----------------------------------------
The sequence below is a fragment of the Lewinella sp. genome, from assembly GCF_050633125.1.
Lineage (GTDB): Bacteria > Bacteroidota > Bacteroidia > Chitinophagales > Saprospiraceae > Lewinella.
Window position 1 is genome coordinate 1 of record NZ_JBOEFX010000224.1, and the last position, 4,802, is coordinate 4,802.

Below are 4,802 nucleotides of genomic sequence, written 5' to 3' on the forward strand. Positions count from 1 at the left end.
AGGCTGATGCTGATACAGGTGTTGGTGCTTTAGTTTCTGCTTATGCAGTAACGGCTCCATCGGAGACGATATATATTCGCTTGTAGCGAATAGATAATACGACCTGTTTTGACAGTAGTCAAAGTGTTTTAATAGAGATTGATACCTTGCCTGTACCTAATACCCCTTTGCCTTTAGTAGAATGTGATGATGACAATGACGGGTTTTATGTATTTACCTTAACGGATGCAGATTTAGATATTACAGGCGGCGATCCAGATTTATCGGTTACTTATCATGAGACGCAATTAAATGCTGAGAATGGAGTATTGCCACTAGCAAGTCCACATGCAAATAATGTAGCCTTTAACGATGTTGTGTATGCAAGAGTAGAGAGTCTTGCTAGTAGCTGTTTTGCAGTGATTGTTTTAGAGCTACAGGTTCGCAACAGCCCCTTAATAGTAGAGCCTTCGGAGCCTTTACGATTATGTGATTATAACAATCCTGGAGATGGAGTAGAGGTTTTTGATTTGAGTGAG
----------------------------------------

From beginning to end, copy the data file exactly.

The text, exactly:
The sequence below is a fragment of the Lewinella sp. genome, from assembly GCF_050633125.1.
Lineage (GTDB): Bacteria > Bacteroidota > Bacteroidia > Chitinophagales > Saprospiraceae > Lewinella.
Window position 1 is genome coordinate 1 of record NZ_JBOEFX010000224.1, and the last position, 4,802, is coordinate 4,802.

Below are 4,802 nucleotides of genomic sequence, written 5' to 3' on the forward strand. Positions count from 1 at the left end.
AGGCTGATGCTGATACAGGTGTTGGTGCTTTAGTTTCTGCTTATGCAGTAACGGCTCCATCGGAGACGATATATATTCGCTTGTAGCGAATAGATAATACGACCTGTTTTGACAGTAGTCAAAGTGTTTTAATAGAGATTGATACCTTGCCTGTACCTAATACCCCTTTGCCTTTAGTAGAATGTGATGATGACAATGACGGGTTTTATGTATTTACCTTAACGGATGCAGATTTAGATATTACAGGCGGCGATCCAGATTTATCGGTTACTTATCATGAGACGCAATTAAATGCTGAGAATGGAGTATTGCCACTAGCAAGTCCACATGCAAATAATGTAGCCTTTAACGATGTTGTGTATGCAAGAGTAGAGAGTCTTGCTAGTAGCTGTTTTGCAGTGATTGTTTTAGAGCTACAGGTTCGCAACAGCCCCTTAATAGTAGAGCCTTCGGAGCCTTTACGATTATGTGATTATAACAATCCTGGAGATGGAGTAGAGGTTTTTGATTTGAGTGAG